Dirty Gold

5 Jan

By Panya Banjoko

To feed the demands of glitzy eyed consumers

Kofi, aged 14, chips away at the orb, to escape.

Down furnace hot makeshift mines,

he plays seek and find for £3 a day.

As he descends vertically,

12 metres deep, through dusty shaft,

an arm’s length wide, hour after baking hour,

picking his way down unstable walls,

that crushed Kwame, his predecessor, a step away from 13,

he hopes for tomorrow, forever, for today.

He might look stupid but he isn’t dumb.

He has succumbed to the will of overstuffed cats.

He knows once saturated with wealth they go

return only when appetite is wet.

Promises of schools and unsoiled water are comfort only to fools.

The key to unlock the doors of fancy high street stores belong to them,

Never for him.

He sings of fufu tonight spiced with tomatoes,

of pounded yams and plantains.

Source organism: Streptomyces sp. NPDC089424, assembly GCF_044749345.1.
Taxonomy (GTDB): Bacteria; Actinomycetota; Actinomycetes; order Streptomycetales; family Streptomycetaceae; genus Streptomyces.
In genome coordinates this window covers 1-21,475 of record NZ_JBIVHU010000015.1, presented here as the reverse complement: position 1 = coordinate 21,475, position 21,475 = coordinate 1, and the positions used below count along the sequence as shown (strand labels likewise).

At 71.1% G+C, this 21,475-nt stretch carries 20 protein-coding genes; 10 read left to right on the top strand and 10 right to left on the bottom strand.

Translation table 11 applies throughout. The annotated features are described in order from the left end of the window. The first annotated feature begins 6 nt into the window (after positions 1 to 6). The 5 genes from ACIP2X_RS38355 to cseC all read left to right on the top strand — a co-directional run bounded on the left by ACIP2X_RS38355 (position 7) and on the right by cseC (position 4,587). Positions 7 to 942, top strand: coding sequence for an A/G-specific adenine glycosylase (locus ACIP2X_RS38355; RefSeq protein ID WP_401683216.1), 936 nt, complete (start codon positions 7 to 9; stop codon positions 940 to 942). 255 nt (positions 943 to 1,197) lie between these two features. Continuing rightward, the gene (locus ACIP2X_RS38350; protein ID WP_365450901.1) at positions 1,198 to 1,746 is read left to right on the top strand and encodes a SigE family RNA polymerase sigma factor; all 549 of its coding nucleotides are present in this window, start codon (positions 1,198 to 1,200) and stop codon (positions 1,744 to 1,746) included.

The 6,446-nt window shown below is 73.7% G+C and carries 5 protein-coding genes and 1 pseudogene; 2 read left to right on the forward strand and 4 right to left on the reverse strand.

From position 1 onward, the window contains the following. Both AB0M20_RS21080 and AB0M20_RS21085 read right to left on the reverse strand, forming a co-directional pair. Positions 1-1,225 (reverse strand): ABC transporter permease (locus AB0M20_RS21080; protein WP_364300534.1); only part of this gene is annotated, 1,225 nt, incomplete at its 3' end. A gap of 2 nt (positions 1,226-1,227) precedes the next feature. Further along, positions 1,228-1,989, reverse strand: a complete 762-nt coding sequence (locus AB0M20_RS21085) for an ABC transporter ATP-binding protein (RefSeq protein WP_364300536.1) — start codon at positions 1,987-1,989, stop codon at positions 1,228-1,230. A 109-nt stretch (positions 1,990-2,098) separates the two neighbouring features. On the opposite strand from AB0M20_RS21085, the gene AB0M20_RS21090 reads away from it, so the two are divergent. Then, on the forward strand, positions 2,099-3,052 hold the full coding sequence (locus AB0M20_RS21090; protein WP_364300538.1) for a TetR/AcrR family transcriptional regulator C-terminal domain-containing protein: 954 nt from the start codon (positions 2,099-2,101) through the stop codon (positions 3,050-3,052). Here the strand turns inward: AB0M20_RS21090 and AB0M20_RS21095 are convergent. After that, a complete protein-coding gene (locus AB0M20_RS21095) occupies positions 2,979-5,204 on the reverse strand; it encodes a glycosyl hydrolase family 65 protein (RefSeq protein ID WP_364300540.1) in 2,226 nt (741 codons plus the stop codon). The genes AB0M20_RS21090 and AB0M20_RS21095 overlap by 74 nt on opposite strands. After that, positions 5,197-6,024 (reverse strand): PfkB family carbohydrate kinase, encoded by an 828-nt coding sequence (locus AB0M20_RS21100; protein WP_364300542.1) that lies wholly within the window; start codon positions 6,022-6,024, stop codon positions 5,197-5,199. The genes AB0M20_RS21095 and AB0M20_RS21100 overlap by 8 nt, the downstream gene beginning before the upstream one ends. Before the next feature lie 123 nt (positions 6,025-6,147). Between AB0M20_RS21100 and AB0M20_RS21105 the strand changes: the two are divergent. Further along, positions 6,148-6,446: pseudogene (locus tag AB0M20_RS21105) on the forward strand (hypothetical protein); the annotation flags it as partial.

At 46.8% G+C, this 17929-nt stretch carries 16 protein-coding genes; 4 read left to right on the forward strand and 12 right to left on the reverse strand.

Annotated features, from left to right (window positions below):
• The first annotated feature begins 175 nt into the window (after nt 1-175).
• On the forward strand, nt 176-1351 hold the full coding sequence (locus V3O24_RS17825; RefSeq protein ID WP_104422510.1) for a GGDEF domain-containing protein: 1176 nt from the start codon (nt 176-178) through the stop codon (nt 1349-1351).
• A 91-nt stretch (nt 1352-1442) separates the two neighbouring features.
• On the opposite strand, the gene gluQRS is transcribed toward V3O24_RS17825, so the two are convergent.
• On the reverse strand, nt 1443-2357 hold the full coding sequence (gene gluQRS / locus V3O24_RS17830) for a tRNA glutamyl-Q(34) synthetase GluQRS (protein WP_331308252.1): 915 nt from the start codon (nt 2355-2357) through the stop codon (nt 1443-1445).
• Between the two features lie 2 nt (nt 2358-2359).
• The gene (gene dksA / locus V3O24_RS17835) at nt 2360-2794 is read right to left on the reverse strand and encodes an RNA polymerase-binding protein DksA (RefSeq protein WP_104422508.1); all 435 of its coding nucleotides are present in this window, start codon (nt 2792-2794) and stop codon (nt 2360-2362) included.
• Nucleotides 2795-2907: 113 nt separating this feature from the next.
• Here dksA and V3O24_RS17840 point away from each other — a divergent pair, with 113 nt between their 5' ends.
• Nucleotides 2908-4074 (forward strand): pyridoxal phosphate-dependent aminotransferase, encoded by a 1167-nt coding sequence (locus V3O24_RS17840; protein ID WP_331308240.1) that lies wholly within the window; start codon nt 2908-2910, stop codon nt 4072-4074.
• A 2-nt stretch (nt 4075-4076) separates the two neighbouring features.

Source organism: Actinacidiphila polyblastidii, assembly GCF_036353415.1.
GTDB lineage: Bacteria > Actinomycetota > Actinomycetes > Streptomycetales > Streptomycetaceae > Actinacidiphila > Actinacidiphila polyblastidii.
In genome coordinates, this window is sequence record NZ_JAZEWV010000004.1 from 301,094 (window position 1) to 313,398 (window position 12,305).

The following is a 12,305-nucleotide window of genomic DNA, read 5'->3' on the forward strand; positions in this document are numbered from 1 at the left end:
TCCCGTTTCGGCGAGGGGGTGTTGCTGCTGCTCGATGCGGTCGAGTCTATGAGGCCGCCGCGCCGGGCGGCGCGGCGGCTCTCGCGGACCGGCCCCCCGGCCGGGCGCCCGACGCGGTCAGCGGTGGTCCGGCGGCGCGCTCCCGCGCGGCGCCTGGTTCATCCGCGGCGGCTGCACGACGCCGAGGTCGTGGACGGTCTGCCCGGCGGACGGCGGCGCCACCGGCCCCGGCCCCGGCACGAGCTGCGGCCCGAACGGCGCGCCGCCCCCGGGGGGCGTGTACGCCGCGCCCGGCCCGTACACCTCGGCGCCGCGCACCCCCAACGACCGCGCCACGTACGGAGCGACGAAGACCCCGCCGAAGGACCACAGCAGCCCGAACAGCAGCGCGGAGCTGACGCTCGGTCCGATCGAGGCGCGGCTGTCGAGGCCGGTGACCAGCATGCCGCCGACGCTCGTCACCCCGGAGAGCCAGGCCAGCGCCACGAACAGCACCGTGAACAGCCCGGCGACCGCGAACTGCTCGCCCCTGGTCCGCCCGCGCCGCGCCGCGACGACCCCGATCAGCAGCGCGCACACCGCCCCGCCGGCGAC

Sees mother’s smile, bright as new moon,

it eggs his old bones on.

I wish I could write about blues skies and azure seas.

I wish I could see dark-skinned heroes that lived to the end.

Above ground he surveys his find, powdered and filtered

with mercury, he watches and waits bare hand,

as gold dust combines into splendid silver balls,

spreading vile vapours that stealthily steal the next generation.

Breath by failing breath he pants into insignificance as

vast open pits swallow the earth in a gulp.

Small scale gold mines create big time problems.

Spill and spit toxic waste that seeps into sodden soil, into rice

fields, into aquatic life.

I wish that moral responsibility was more than a catchphrase

That the cradle of humanity more than a drizzle on the horizon.

I wish that the sources of profit could be de-constructed, melted,

until its origin was known.

He works a faceless GOLDSMITH in ERNEST so sister can sleep

without cradling hunger.

So designer teak chest of drawers can have hidden in their lavender

scented chests last year’s gleaming rings and sparkling neck pieces

discarded and unwanted.

He labours to stay alive,

his poisoned blood makes certain his demise will come

sooner than it should.

I sing for him a song worthy of a King

and hope and pray that one day humanity will bring

not cash for gold

but the truth as it should be told.


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